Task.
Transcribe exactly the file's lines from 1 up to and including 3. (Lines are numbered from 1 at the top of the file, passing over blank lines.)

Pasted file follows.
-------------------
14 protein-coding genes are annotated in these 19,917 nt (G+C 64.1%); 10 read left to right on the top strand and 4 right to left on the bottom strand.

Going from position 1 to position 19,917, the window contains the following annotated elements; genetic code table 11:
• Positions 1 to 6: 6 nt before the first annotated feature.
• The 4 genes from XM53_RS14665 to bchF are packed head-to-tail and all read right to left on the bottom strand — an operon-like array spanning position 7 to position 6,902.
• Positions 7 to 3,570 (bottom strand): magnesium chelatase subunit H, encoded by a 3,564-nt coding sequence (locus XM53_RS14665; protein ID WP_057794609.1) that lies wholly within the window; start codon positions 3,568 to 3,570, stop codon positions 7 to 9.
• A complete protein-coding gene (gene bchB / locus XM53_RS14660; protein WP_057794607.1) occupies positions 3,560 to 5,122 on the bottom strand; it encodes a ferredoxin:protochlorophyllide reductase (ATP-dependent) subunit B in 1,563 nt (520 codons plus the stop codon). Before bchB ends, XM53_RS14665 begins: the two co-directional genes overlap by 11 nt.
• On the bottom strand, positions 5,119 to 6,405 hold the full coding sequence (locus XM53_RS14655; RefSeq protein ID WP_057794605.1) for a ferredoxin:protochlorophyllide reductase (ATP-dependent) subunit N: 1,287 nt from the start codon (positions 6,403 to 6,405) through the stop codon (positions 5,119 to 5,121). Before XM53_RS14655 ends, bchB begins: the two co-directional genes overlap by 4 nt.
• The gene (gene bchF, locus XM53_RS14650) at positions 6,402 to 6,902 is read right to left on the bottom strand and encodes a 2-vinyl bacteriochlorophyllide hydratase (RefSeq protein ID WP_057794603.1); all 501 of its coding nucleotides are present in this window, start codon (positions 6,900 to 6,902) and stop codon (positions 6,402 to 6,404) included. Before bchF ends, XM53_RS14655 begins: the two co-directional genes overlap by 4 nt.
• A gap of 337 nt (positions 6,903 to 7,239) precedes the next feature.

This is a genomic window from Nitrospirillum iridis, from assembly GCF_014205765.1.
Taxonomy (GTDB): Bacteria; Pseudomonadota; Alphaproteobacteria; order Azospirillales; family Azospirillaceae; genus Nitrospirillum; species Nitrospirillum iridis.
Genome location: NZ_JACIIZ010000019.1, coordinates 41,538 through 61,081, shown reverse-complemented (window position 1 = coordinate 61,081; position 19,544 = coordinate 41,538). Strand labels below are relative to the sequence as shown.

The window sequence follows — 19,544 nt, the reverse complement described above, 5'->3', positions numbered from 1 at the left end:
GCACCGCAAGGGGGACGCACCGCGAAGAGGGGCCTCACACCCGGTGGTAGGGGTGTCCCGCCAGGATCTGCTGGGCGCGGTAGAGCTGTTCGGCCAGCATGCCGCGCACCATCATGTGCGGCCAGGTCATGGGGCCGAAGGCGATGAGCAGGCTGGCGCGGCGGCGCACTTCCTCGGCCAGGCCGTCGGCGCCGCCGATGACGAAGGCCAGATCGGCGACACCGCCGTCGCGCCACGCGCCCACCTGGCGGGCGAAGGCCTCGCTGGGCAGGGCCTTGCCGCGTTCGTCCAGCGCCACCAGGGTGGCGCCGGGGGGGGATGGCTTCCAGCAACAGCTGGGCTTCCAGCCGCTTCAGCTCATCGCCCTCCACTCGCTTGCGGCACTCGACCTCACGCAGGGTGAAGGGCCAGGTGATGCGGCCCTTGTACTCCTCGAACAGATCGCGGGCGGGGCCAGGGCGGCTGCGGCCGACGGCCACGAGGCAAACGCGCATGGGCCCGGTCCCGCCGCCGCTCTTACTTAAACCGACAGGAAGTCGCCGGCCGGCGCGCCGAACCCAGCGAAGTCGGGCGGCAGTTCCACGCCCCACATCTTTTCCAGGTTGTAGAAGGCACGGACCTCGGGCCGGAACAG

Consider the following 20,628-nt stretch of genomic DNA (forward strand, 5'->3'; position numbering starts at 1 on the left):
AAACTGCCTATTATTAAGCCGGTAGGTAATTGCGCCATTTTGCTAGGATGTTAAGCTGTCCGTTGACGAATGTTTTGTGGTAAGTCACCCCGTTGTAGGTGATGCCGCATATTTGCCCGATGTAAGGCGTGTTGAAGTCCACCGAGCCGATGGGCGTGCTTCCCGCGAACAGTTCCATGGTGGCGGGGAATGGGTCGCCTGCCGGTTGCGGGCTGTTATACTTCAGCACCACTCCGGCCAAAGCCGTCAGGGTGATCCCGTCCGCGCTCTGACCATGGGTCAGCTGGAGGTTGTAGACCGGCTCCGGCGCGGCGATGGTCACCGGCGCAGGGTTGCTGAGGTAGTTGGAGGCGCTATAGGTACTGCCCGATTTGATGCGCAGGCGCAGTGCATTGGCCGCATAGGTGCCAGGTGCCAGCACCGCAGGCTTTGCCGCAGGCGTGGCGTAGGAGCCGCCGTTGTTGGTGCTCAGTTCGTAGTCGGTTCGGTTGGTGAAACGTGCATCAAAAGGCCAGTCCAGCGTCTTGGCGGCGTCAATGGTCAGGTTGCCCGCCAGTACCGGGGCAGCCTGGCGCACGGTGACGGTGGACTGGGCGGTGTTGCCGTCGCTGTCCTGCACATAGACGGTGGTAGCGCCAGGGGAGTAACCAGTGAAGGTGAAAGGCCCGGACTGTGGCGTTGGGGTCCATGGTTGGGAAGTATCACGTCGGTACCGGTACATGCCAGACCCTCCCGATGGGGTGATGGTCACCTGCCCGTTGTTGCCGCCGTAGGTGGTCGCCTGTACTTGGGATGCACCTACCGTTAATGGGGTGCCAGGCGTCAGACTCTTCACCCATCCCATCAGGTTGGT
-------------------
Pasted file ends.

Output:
14 protein-coding genes are annotated in these 19,917 nt (G+C 64.1%); 10 read left to right on the top strand and 4 right to left on the bottom strand.

Going from position 1 to position 19,917, the window contains the following annotated elements; genetic code table 11:
• Positions 1 to 6: 6 nt before the first annotated feature.